Don’t look to Love Island for life lessons
Occasional act of assertiveness by a female contestant cannot belie all the self-regard, exterior personalities, sexual predation, bed-hopping and exclusion
In case you missed it, the past week saw a Longford woman soar in the British television ratings. Following a robust exchange on ITV’s Love Island, model and “ring girl” Maura Higgins, was crowned queen of Ireland by some influential folk on social and print media for reasons non-viewers might struggle to understand.
The 28-year-old told Tom, an idiot boy, to f**k off for making belittling sexual assumptions about her. The message was that just because she was sexually upfront in her language did not mean she was anybody’s.
On her first night in residence, Maura marked her territory by declaring that one of the lads there gave her the “fanny flutters” and she was specific about what she would like him to do to her. That lad was not Tom of course; that would have been far too premature in the plot. But the surprising aspect of the “f**k off” encounter that saw her dubbed queen of Ireland and feminist icon was that her response was so surprising to so many.
This is Love Island, where nothing is real and where the producers are not into the grubby or salacious, they say. Or as a commissioning editor once put it, they were “more interested in the story of the couple who have chosen to take their relationship to the next level”. Which is sweet.
So naturally it begins just as your average relationship begins : in one big communal room of double beds to accommodate 19 improbably sleek, expensively chiselled, mainly interchangeable bodies clothed in scraps of swimwear, all thrown into a claustrophobically artificial intimacy for two months under 24-hour camera surveillance, producing industrial quantities of idleness, smooching, sexual innuendo, sex (real or pretend, who knows), psychodrama (real or pretend), cheating and back-stabbing, all performed with an eye to screen-time.
The Tom-Maura showdown kicked off when the pair were offered a night in a private bedroom, a set-up which idiot Tom and his mates seemed to equate with sexual availability. Since the show is built around bodies, beds and sex with a formula precisely designed to provoke scheming, double-dealing and multiple coupling, it’s all in the eye of the idiot beholder.
In real life, since the dawn of time, from the teen disco to properly threatening settings, girls have been telling lads to f**k off or something similar for making demeaning assumptions about them or for drawing inferences from their language, dress or behaviour. But Love Island defines superficiality. The play is predicable. It would have been downright negligent for any 28-year-old to enter this wholly contrived, sex-soaked arena without a battery of verbal insect-repellents of the kind Maura sprayed on Tom.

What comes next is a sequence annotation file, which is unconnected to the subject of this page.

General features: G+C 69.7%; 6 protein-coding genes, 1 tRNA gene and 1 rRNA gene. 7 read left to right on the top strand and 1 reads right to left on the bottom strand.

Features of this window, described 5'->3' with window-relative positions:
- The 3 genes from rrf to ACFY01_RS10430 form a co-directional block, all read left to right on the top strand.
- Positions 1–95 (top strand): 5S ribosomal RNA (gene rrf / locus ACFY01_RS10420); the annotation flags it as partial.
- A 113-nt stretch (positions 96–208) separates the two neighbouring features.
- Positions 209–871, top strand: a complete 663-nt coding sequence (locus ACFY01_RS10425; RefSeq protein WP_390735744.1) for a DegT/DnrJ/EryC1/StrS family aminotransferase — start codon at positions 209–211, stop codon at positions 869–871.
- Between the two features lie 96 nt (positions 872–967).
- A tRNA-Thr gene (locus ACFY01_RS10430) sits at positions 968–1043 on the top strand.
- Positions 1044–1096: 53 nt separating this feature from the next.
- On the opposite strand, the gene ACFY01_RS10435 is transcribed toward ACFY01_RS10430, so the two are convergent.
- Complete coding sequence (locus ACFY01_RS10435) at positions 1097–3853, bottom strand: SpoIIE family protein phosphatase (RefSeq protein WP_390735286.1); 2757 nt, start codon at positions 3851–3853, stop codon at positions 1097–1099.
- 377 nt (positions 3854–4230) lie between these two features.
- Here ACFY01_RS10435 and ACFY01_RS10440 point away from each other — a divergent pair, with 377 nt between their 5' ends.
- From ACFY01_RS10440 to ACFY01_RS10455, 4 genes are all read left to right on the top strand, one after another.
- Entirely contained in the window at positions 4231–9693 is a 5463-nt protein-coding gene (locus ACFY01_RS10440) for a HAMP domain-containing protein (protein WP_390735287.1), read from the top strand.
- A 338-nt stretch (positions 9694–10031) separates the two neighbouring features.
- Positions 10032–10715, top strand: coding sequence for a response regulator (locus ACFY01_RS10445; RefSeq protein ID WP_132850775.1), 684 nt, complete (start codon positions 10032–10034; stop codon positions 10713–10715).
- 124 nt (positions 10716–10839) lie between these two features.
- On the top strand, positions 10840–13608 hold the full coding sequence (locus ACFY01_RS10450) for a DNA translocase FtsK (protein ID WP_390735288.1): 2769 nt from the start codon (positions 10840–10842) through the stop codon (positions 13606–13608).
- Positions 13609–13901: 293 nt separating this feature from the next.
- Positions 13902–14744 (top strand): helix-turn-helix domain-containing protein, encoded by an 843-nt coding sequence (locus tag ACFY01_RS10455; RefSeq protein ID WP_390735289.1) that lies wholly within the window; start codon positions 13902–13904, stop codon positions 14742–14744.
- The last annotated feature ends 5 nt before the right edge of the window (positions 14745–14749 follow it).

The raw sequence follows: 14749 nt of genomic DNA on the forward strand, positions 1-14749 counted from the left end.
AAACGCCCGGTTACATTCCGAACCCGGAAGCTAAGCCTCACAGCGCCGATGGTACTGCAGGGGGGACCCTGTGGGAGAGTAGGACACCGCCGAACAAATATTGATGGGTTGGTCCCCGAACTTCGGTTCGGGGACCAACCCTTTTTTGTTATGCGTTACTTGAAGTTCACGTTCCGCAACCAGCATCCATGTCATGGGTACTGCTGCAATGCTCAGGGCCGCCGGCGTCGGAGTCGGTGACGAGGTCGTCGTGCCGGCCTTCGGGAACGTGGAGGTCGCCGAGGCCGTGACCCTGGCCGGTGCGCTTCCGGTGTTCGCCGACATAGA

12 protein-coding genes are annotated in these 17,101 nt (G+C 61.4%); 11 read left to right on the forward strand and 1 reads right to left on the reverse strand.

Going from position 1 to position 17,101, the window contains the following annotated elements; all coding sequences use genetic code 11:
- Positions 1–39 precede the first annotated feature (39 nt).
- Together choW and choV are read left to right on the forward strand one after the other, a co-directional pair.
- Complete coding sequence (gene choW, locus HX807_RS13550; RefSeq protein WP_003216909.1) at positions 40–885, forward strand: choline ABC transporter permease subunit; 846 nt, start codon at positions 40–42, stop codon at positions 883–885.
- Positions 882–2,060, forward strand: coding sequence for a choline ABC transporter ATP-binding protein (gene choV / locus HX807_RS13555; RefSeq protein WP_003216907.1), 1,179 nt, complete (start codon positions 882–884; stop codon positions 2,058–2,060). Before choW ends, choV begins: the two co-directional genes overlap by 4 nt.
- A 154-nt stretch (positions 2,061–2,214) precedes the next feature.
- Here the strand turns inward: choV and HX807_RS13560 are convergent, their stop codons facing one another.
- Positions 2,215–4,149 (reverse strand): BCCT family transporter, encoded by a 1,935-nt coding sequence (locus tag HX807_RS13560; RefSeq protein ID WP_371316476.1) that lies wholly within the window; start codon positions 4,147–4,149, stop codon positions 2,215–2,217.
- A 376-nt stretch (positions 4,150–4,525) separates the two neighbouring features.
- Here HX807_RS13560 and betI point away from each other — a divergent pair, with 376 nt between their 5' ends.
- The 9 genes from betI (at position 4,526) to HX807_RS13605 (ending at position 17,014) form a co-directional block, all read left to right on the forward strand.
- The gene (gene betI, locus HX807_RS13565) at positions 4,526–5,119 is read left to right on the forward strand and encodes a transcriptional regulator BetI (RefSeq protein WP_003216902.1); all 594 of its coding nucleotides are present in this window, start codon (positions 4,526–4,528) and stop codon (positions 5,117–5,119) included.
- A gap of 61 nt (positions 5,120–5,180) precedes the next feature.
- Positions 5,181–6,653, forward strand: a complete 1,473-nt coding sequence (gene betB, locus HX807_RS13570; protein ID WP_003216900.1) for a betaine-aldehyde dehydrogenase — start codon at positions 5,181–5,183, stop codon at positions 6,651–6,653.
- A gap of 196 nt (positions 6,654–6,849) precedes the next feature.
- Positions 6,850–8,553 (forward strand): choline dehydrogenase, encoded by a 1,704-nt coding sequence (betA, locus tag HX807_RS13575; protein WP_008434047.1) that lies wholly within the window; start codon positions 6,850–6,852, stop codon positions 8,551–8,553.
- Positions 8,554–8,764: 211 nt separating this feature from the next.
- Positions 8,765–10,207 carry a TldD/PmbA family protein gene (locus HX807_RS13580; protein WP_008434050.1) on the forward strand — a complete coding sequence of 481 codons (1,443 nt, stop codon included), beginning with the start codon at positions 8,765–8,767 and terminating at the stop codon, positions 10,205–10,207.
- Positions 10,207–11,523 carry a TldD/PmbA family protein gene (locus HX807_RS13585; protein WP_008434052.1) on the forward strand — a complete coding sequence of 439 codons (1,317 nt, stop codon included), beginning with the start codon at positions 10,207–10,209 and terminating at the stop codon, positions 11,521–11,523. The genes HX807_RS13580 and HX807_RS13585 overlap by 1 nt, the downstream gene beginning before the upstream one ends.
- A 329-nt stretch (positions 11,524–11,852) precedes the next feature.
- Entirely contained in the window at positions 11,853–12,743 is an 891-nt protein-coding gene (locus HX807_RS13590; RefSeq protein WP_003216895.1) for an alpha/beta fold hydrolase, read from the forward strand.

The problem here is not the show itself , which entertains millions nightly. The problem is the notion that the Love Island set-up – a show with calculating poseurs in its essence – can also function as some kind of educational tool on feminism or the nature of sex and human relationships.
Integral to the drama is the regular “re-coupling” and formation of new “relationships” with new contestants who arrive as the series progresses, rendering any normal relationship development even less likely. Contestants know that a drama-free relationship formed early on – ostensibly the object of the exercise – is highly unlikely to win priceless screen-time and therefore the £50,000 jackpot, so the idea is to game the partners most likely to help you triumph. All’s fair in love and war, clothing lines, sponsorship deals and all that.
And to help settle them into that sweet “next level” vibe, the boys get to vote a girl off the island regularly and the girls get to do the same to a boy. Such humiliating exclusions with lucrative audience participation is a reliable old convention for reality shows by now and amps up the drama but the idea that any participant in such a set-up could be elevated to some kind of feminist icon is a mighty leap.
Of course, some of the purest entertainment comes in the form of trashy television, with no requirement to be worthy or educational. But it’s worth remembering that the core viewership for Love Island is 15- to 24-year-olds. If grown-ups are suggesting that feminist icons are being carved out of it, then it requires a different kind of analysis. A show that revolves around looks, self-regard, exterior personalities, sexual predation, bed-hopping and exclusion on several levels, is hardly a commendable template for young girls or boys, regardless of the occasional act of assertiveness by a contestant.
Sure, that age group is going to soak it up anyway, many with their “hooked” parents. Better with them than without them. But let’s not pretend Love Island is the key to enlightenment or anything else.
Anyway, go Longford.